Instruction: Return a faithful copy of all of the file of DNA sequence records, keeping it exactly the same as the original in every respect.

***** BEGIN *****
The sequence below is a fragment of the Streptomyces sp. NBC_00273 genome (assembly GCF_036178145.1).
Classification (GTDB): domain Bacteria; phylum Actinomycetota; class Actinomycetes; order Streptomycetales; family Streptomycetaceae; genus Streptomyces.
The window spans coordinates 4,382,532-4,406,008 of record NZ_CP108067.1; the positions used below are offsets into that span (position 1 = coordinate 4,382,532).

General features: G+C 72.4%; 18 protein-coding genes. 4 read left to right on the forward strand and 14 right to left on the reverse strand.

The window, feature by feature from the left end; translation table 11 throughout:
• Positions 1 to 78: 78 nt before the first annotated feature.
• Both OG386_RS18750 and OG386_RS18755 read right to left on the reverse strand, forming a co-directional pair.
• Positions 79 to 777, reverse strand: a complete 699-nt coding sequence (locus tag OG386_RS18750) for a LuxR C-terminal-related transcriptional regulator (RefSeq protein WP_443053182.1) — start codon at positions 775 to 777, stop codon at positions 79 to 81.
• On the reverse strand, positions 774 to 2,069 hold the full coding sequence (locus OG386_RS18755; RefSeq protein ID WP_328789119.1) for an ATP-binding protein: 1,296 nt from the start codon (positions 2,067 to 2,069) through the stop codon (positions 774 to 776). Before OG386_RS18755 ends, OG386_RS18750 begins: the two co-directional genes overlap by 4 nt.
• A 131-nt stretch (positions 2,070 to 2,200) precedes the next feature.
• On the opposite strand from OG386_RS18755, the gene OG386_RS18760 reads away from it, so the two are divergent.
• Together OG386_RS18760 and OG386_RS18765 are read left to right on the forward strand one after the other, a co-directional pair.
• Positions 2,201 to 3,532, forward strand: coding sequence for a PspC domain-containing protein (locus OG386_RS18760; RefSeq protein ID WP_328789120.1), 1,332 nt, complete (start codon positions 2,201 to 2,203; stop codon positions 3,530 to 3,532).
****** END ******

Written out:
The sequence below is a fragment of the Streptomyces sp. NBC_00273 genome (assembly GCF_036178145.1).
Classification (GTDB): domain Bacteria; phylum Actinomycetota; class Actinomycetes; order Streptomycetales; family Streptomycetaceae; genus Streptomyces.
The window spans coordinates 4,382,532-4,406,008 of record NZ_CP108067.1; the positions used below are offsets into that span (position 1 = coordinate 4,382,532).

General features: G+C 72.4%; 18 protein-coding genes. 4 read left to right on the forward strand and 14 right to left on the reverse strand.

The window, feature by feature from the left end; translation table 11 throughout:
• Positions 1 to 78: 78 nt before the first annotated feature.
• Both OG386_RS18750 and OG386_RS18755 read right to left on the reverse strand, forming a co-directional pair.
• Positions 79 to 777, reverse strand: a complete 699-nt coding sequence (locus tag OG386_RS18750) for a LuxR C-terminal-related transcriptional regulator (RefSeq protein WP_443053182.1) — start codon at positions 775 to 777, stop codon at positions 79 to 81.
• On the reverse strand, positions 774 to 2,069 hold the full coding sequence (locus OG386_RS18755; RefSeq protein ID WP_328789119.1) for an ATP-binding protein: 1,296 nt from the start codon (positions 2,067 to 2,069) through the stop codon (positions 774 to 776). Before OG386_RS18755 ends, OG386_RS18750 begins: the two co-directional genes overlap by 4 nt.
• A 131-nt stretch (positions 2,070 to 2,200) precedes the next feature.
• On the opposite strand from OG386_RS18755, the gene OG386_RS18760 reads away from it, so the two are divergent.
• Together OG386_RS18760 and OG386_RS18765 are read left to right on the forward strand one after the other, a co-directional pair.
• Positions 2,201 to 3,532, forward strand: coding sequence for a PspC domain-containing protein (locus OG386_RS18760; RefSeq protein ID WP_328789120.1), 1,332 nt, complete (start codon positions 2,201 to 2,203; stop codon positions 3,530 to 3,532).